Upon reaching Jiangxian, Chen Wu surmised that Taishi Ci’s men were mostly mountain folk who knew nothing of discipline, and that Jianxian wall was not especially high. That night Chen Wu, upon Sun Ce’s instructions, armed himself with a dagger and dressed himself in just a short jacket. He then began to climb the wall of Jianxian and, upon reaching the top, started a fire. After seeing the flames rising within Jianxian, Taishi Ci attempted to flee out of the east gate, but he was pursued by Sun Ce and captured some thirty li from the city. Taishi Ci surrendered to Ce and recruited one thousand of Liu Yao’s defeated troops; a further ten thousand troops were recruited by Sun Ce himself. Ce next led his army onto Wujun, governed by Yan Baihu—Chen Wu was one of the commanders selected to join him.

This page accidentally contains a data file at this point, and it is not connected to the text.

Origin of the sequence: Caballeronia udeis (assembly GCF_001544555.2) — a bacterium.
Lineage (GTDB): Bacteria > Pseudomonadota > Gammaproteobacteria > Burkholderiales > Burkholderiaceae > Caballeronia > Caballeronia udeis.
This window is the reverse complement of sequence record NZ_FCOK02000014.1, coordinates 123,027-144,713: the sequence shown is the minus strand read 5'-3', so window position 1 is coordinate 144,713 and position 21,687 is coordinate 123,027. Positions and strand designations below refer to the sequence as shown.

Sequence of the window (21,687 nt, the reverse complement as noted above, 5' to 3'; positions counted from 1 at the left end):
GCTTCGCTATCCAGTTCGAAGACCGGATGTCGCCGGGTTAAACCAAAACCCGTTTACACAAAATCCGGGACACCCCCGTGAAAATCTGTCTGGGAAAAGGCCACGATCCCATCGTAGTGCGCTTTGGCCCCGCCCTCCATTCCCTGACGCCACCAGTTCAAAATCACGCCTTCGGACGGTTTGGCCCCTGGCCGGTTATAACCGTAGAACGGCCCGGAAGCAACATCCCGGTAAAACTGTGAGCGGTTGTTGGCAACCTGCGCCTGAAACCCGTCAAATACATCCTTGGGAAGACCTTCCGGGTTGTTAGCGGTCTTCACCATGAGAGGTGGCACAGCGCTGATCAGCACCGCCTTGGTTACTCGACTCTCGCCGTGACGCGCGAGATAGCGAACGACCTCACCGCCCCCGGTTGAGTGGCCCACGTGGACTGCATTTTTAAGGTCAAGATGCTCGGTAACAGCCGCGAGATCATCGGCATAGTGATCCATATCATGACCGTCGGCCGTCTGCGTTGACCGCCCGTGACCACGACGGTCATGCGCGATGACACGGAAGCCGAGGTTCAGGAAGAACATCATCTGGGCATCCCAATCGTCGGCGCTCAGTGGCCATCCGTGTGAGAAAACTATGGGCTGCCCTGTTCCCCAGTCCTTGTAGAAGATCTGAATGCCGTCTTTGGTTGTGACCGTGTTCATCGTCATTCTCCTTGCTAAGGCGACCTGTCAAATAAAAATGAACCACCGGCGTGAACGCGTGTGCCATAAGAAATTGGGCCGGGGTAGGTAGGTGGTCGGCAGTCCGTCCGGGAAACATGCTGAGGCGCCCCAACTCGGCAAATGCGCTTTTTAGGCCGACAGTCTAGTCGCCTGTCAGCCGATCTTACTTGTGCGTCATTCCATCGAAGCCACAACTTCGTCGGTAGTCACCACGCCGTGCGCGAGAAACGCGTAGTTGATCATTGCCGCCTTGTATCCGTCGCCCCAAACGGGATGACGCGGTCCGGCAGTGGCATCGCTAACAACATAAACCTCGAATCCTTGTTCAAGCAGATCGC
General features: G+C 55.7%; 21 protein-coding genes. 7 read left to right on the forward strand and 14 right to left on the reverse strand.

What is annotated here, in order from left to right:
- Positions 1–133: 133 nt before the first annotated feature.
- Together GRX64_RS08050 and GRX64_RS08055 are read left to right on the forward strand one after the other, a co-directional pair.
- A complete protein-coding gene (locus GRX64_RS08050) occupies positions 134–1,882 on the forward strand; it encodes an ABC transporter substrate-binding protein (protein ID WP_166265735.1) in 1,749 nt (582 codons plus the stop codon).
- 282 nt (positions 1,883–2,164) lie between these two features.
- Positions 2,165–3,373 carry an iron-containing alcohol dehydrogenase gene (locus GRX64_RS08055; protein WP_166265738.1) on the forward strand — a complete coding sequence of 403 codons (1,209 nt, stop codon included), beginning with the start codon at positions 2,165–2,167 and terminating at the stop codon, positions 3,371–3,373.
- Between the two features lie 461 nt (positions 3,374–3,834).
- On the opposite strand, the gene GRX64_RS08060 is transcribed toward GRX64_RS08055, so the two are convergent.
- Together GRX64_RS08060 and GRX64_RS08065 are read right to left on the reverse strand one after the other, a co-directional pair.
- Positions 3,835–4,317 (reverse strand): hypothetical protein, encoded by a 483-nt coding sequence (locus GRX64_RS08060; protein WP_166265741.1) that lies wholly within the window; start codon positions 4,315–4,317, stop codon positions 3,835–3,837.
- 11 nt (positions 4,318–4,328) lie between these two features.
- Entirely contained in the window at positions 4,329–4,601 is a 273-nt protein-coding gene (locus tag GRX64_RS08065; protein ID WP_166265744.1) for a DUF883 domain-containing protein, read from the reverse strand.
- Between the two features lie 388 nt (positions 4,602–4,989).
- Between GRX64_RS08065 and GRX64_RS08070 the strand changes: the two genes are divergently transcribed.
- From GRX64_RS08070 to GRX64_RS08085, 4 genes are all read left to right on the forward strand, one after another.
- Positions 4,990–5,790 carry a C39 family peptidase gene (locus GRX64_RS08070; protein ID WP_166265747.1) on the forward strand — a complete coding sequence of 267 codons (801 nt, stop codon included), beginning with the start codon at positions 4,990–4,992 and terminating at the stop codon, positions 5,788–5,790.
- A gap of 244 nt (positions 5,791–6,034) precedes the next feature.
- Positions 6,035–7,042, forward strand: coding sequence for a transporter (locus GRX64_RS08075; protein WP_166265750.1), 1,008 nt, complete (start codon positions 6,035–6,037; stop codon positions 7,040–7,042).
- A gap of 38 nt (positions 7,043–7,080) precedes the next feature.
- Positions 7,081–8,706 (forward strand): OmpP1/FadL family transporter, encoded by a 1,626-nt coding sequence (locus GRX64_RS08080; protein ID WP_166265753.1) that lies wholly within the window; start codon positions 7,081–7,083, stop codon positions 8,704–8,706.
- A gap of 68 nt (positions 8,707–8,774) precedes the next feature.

Chen Wu, with Jiang Qin, crossed the river in a small boat to support the attack on Yan Baihu. When he reached the bridge leading to the city, he found that Sun Ce’s commander Han Dang had already arrived with Ce’s land force but that Yan Yu, the brother of Yan Baihu, had also arrived to oppose Dang. Chen Wu therefore had his men spray the bank with arrows and took a heavy toll on Yan Yu’s men. Yu retreated before the onslaught and Han Dang, taking advantage of the opportunity provided by Chen Wu, advanced on the west gate, driving the enemy into the city; Yan Baihu refused to give battle for the following three days.

Yan Baihu began to see the futility in trying to resist so fierce an army and so attempted to sue for peace by sending his brother, Yu, to negotiate with Sun Ce. However, after Yu revealed that his brother wished for joint rule of the Southland, Ce personally killed him and had his head sent back into Wujun. Yan Baihu knew he would be unable to resist another attack from Sun Ce’s army and so fled the city. Ce additionally captured Jianxing, Wucheng and Kuaiji, and thus firmly established his kingdom, the kingdom of Wu, South of the River.